DETECTIVE COMICS #939 [Review]

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DETECTIVE COMICS/ Written by JAME TYNION IV/ Pencils by EDDY BARROWS/ Inks by EBER FERREIRA/ Colors by ADRIANO LUCAS/ Letters by MARILYN PATRIZIO/ Published by DC COMICS

James Tynion IV’s run on Detective Comics has been quite a thrilling Batman experience focusing on Bat-Family teamwork. However, the cover of issue #939 solely features Tim Drake, Red Robin and for good reason as he is the main focus of the issue. Tim will forever and always be one of the best allies to Batman, but what if he were to utilize his genius intellect for another purpose than superhero duties?

After Batman and company take control of the Belfry back from the Colony – a Batman-themed military unit led by Batwoman’s father – Tim explains to Steph/Spoiler that he’s going to focus his attention on Ivy University’s Special Projects Program, putting his cape-life on hold. But when a wave of deadly Bat-Drones are discovered en route to Gotham, and hundreds of lives on the line, Tim makes the decision to face them alone. Hacking the drones and diverting them all to his location, Tim prepares to face off against the army of death drones. “This is math you’ve done in your head a hundred times, not a fight,” he tells himself – ending on a very gripping cliffhanger.

Detective Comics #939 moves this arc along, but the issue is mostly about its character moments. Batman has got his hands full, so it’s a good thing he’s assembled this team because they’ve needed every member. Clayface, in particular, has been an underrated addition to the Bat-Family, but not only is he a charming comic relief, he’s also being utilized nicely as just a plain old shape-shifting monster.

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Tim, of course, gets plenty of time for his character to shine through his conversations with Clayface, Steph, Batman, and even himself. But with Tim considering a future away from Batman, the ever-crowded Batcave could be getting a little more spacious next issue. Tynion also has Tim Drake fans sick to their stomachs over the impending doom he now faces in that cliffhanger, and this issue could act as a farewell of sorts. If he truly is about to meet his end – or just spend some time away from the family – Tynion is clearly the right person to pen his sendoff.

Batman and Batwoman continue to develop a great leadership chemistry, at first butting heads then meeting in the middle. This particular story arc’s twists and turns have done wonders for the trust, and sometimes the lack thereof, between Bruce and Kate. The book also included some flashbacks, opening up with Kate’s father, Jake showing his first signs of anger towards Thomas Wayne at the funeral of his sister, Martha. This same funeral features a young Bruce being comforted by a young Kate Kane – setting up a touching moment about having family when you feel alone.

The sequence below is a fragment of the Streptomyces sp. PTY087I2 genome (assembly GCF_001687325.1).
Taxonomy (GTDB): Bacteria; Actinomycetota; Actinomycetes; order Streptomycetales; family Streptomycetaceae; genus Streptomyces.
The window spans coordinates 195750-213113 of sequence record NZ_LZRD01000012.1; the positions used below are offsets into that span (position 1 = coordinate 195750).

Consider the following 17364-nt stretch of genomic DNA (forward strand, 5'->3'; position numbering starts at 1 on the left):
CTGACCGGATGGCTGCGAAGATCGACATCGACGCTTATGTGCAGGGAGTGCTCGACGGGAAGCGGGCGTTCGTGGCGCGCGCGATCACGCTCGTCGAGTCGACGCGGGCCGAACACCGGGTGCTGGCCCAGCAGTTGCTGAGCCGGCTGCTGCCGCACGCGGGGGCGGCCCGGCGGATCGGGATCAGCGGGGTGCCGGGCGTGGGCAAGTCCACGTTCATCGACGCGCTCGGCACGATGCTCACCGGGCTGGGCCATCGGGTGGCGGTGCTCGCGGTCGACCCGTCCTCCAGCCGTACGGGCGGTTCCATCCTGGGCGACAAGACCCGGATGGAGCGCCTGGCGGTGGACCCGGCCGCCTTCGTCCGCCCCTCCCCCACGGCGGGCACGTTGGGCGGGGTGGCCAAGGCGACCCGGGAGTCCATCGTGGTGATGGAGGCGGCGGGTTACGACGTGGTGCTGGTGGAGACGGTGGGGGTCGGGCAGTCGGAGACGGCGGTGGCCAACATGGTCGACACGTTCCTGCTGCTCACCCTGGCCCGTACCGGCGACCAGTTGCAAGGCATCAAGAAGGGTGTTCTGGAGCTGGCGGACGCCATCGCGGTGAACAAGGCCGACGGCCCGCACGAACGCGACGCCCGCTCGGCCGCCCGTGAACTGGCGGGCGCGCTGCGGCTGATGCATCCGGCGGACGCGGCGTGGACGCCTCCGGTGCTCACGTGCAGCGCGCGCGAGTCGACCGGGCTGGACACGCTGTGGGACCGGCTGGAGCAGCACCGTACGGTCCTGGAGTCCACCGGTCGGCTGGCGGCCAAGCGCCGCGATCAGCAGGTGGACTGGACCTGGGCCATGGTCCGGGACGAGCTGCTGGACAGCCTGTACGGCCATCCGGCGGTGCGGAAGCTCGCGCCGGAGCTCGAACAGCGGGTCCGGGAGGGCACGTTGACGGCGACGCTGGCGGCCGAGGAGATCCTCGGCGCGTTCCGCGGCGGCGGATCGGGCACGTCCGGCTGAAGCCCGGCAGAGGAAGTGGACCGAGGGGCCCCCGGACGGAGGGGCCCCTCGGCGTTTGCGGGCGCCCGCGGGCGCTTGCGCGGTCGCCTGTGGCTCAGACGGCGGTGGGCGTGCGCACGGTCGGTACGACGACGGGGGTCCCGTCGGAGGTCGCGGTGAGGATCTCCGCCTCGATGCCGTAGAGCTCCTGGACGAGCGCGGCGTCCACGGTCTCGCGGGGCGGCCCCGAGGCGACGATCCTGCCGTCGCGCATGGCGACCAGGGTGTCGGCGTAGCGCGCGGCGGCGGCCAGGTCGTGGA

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Detective Comes #939 is another visually stunning effort, as Barrows, Ferreira, and Lucas combine their efforts to create both exciting and dramatic panels on every page. Towards the end of the comic, there’s a beautiful bat-framed splash page that shows each character figuring out what Red Robin did to foil the Bat-Drone plan, along with a painted image of Tim just grinning before he goes out to face his flying foes. These moments where the art transitions into a less polished, painted approach that forces readers to stop and examine what is different – and more importantly why it’s different.

Six issues into “Rise Of The Batmen” and it proves to be a well-crafted story with a killer plot that’s littered with twists and action galore. Yet when Tynion takes a second to let things breathe, he somehow continues to keep the momentum high and further the stakes. Detective Comics continues to be a must-read series for all Batman fans as Tynion and team deliver on all fronts.

Rating 4

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